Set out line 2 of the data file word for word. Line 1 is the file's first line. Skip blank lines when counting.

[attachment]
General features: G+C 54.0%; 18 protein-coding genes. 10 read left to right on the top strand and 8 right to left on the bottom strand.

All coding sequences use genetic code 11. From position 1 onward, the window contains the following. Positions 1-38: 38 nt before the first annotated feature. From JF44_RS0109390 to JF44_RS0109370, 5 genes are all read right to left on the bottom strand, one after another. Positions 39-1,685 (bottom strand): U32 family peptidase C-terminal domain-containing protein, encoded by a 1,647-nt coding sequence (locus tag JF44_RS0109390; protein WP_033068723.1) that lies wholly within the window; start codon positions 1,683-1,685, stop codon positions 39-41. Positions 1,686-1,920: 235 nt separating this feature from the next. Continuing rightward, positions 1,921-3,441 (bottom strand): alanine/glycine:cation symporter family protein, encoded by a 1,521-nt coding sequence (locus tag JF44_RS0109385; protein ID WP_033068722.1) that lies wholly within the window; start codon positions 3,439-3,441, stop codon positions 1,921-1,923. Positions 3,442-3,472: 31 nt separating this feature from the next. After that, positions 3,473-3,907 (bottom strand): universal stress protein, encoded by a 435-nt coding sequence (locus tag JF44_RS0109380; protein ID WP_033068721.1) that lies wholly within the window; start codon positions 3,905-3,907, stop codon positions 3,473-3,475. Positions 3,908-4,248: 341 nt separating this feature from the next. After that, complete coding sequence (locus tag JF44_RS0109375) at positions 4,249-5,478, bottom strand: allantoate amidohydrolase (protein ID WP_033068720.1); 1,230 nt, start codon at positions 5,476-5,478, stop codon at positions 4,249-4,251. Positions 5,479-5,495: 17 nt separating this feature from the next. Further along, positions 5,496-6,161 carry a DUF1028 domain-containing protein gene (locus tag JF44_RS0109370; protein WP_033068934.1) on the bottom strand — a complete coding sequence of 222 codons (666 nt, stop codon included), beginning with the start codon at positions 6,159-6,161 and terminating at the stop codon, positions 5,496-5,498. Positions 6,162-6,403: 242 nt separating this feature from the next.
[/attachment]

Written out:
All coding sequences use genetic code 11. From position 1 onward, the window contains the following. Positions 1-38: 38 nt before the first annotated feature. From JF44_RS0109390 to JF44_RS0109370, 5 genes are all read right to left on the bottom strand, one after another. Positions 39-1,685 (bottom strand): U32 family peptidase C-terminal domain-containing protein, encoded by a 1,647-nt coding sequence (locus tag JF44_RS0109390; protein WP_033068723.1) that lies wholly within the window; start codon positions 1,683-1,685, stop codon positions 39-41. Positions 1,686-1,920: 235 nt separating this feature from the next. Continuing rightward, positions 1,921-3,441 (bottom strand): alanine/glycine:cation symporter family protein, encoded by a 1,521-nt coding sequence (locus tag JF44_RS0109385; protein ID WP_033068722.1) that lies wholly within the window; start codon positions 3,439-3,441, stop codon positions 1,921-1,923. Positions 3,442-3,472: 31 nt separating this feature from the next. After that, positions 3,473-3,907 (bottom strand): universal stress protein, encoded by a 435-nt coding sequence (locus tag JF44_RS0109380; protein ID WP_033068721.1) that lies wholly within the window; start codon positions 3,905-3,907, stop codon positions 3,473-3,475. Positions 3,908-4,248: 341 nt separating this feature from the next. After that, complete coding sequence (locus tag JF44_RS0109375) at positions 4,249-5,478, bottom strand: allantoate amidohydrolase (protein ID WP_033068720.1); 1,230 nt, start codon at positions 5,476-5,478, stop codon at positions 4,249-4,251. Positions 5,479-5,495: 17 nt separating this feature from the next. Further along, positions 5,496-6,161 carry a DUF1028 domain-containing protein gene (locus tag JF44_RS0109370; protein WP_033068934.1) on the bottom strand — a complete coding sequence of 222 codons (666 nt, stop codon included), beginning with the start codon at positions 6,159-6,161 and terminating at the stop codon, positions 5,496-5,498. Positions 6,162-6,403: 242 nt separating this feature from the next.